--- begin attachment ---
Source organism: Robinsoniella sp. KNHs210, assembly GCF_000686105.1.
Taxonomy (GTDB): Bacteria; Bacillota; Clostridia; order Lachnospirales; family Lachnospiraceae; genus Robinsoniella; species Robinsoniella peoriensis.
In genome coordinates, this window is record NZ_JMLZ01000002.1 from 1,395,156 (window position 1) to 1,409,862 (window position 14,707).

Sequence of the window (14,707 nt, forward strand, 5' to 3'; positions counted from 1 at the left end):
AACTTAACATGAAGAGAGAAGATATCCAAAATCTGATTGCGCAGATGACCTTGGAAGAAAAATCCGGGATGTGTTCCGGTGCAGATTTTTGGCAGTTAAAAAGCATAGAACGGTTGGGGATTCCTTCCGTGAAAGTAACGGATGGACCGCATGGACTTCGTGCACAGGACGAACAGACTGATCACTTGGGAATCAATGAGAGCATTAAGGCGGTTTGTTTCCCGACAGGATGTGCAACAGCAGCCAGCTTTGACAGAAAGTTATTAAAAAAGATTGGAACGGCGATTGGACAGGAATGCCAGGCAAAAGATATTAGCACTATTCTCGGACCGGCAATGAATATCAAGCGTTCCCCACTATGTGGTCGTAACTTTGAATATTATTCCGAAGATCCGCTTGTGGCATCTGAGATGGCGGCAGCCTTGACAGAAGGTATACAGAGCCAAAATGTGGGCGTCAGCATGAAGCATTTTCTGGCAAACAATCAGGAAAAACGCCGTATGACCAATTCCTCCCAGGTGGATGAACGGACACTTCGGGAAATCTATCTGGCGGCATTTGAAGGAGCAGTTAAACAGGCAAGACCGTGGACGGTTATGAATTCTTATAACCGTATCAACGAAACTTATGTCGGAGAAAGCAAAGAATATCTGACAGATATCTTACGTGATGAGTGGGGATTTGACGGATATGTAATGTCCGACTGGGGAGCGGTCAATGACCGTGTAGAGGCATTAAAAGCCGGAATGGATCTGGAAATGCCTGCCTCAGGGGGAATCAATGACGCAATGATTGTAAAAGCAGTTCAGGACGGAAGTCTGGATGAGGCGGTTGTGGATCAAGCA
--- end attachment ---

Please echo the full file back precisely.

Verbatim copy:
Source organism: Robinsoniella sp. KNHs210, assembly GCF_000686105.1.
Taxonomy (GTDB): Bacteria; Bacillota; Clostridia; order Lachnospirales; family Lachnospiraceae; genus Robinsoniella; species Robinsoniella peoriensis.
In genome coordinates, this window is record NZ_JMLZ01000002.1 from 1,395,156 (window position 1) to 1,409,862 (window position 14,707).

Sequence of the window (14,707 nt, forward strand, 5' to 3'; positions counted from 1 at the left end):
AACTTAACATGAAGAGAGAAGATATCCAAAATCTGATTGCGCAGATGACCTTGGAAGAAAAATCCGGGATGTGTTCCGGTGCAGATTTTTGGCAGTTAAAAAGCATAGAACGGTTGGGGATTCCTTCCGTGAAAGTAACGGATGGACCGCATGGACTTCGTGCACAGGACGAACAGACTGATCACTTGGGAATCAATGAGAGCATTAAGGCGGTTTGTTTCCCGACAGGATGTGCAACAGCAGCCAGCTTTGACAGAAAGTTATTAAAAAAGATTGGAACGGCGATTGGACAGGAATGCCAGGCAAAAGATATTAGCACTATTCTCGGACCGGCAATGAATATCAAGCGTTCCCCACTATGTGGTCGTAACTTTGAATATTATTCCGAAGATCCGCTTGTGGCATCTGAGATGGCGGCAGCCTTGACAGAAGGTATACAGAGCCAAAATGTGGGCGTCAGCATGAAGCATTTTCTGGCAAACAATCAGGAAAAACGCCGTATGACCAATTCCTCCCAGGTGGATGAACGGACACTTCGGGAAATCTATCTGGCGGCATTTGAAGGAGCAGTTAAACAGGCAAGACCGTGGACGGTTATGAATTCTTATAACCGTATCAACGAAACTTATGTCGGAGAAAGCAAAGAATATCTGACAGATATCTTACGTGATGAGTGGGGATTTGACGGATATGTAATGTCCGACTGGGGAGCGGTCAATGACCGTGTAGAGGCATTAAAAGCCGGAATGGATCTGGAAATGCCTGCCTCAGGGGGAATCAATGACGCAATGATTGTAAAAGCAGTTCAGGACGGAAGTCTGGATGAGGCGGTTGTGGATCAAGCA